LeT cadres have also been arrested in different cities of India. On 27 May, a LeT militant was arrested from Hajipur in Gujarat. On 15 August 2001, a LeT militant was arrested from Bhatinda in Punjab. Mumbai police's interrogation of LeT operative, Abu Jundal revealed that LeT has planned 10 more terror attacks across India and he had agreed to participate in these attacks. A top US counter-terrorism official, Daniel Benjamin, in a news conference on 31 July 2012, told that LeT was a threat to the stability in South Asia urging Pakistan to take strong action against the terror outfit. Interrogation of Jundal revealed that LeT was planning to carry out aerial attacks on Indian cities and had trained 150 paragliders for this. He knew of these plans when he visited a huge bungalow in eastern Karachi where top LeT men, supervised by a man called Yakub were planning aerial and sea route attacks on India.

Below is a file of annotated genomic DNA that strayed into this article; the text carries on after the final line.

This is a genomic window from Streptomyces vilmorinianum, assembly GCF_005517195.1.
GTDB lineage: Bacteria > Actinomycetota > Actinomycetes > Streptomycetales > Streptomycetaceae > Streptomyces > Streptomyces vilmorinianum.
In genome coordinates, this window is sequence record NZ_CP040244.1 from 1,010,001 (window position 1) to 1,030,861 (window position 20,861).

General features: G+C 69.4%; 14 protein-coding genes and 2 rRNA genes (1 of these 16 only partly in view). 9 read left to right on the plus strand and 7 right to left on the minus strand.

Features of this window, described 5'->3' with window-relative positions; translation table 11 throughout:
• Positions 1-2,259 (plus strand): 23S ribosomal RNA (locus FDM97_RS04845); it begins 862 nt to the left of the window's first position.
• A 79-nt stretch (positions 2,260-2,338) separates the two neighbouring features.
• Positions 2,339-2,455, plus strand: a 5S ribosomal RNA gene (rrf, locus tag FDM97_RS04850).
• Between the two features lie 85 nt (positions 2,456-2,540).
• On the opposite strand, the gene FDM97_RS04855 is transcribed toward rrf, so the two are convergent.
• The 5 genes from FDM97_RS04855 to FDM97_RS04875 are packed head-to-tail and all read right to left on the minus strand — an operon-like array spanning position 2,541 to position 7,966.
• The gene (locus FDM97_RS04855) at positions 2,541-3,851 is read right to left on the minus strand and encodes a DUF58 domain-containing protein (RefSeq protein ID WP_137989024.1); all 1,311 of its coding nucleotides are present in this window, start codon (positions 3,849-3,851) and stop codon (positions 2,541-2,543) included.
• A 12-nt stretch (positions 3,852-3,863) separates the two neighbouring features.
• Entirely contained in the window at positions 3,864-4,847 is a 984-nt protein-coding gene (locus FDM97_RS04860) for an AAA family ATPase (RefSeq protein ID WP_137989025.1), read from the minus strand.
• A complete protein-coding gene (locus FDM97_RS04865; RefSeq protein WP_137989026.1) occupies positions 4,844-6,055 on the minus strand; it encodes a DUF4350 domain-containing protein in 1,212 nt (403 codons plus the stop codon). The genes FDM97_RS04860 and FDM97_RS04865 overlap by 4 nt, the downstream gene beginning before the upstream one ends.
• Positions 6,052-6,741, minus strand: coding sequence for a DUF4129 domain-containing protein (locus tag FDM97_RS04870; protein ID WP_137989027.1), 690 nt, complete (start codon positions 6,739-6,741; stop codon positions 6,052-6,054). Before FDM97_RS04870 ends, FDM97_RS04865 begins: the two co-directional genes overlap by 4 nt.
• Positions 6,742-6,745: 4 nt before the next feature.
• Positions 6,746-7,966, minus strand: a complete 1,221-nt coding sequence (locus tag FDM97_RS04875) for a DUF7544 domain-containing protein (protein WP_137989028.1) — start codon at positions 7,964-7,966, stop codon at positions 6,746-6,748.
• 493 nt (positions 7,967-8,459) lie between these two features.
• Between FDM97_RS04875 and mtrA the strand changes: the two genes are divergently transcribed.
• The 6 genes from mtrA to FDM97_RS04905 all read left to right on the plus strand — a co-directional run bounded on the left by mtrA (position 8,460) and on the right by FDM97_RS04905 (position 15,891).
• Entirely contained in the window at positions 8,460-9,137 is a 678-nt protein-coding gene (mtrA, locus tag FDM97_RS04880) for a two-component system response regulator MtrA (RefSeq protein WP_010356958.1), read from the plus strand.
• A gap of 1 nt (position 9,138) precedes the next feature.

1. At all relevant times from in or about 1989until the date of the filing of this Indictment, an international terroristgroup existed which was dedicated to opposing non-Islamic governments withforce and violence. This organization grew out of the "mekhtab al khidemat"(the "Services Office") organization which had maintained offices in variousparts of the world, including Afghanistan, Pakistan (particularly in Peshawar),and the United States. The group was founded by Usama Bin Laden and MuhammadAtef, a/k/a "Abu Hafs al Masry," together with "Abu Ubaidah al Banshiri," andothers. From in or about 1989 until the present, the group called itself "alQaeda" ("the Base"). From 1989 until in or about 1991, the group (hereafterreferred to as "al Qaeda") was headquartered in Afghanistan and Peshawar,Pakistan. In or about 1991, the leadership of al Qaeda, including its "emir"(or prince) Usama Bin Laden, relocated to the Sudan. Al Qaeda was headquarteredin the Sudan from approximately 1991 until approximately 1996 but stillmaintained offices in various parts of the world. In 1996, Usama Bin Laden andother members of al Qaeda relocated to Afghanistan. At all relevant times, alQaeda was led by its emir, Usama Bin Laden. Members of al Qaeda pledged an oathof allegiance (called a "bayat") to Usama Bin Laden and al Qaeda. Those whowere suspected of collaborating against al Qaeda were to be identified andkilled.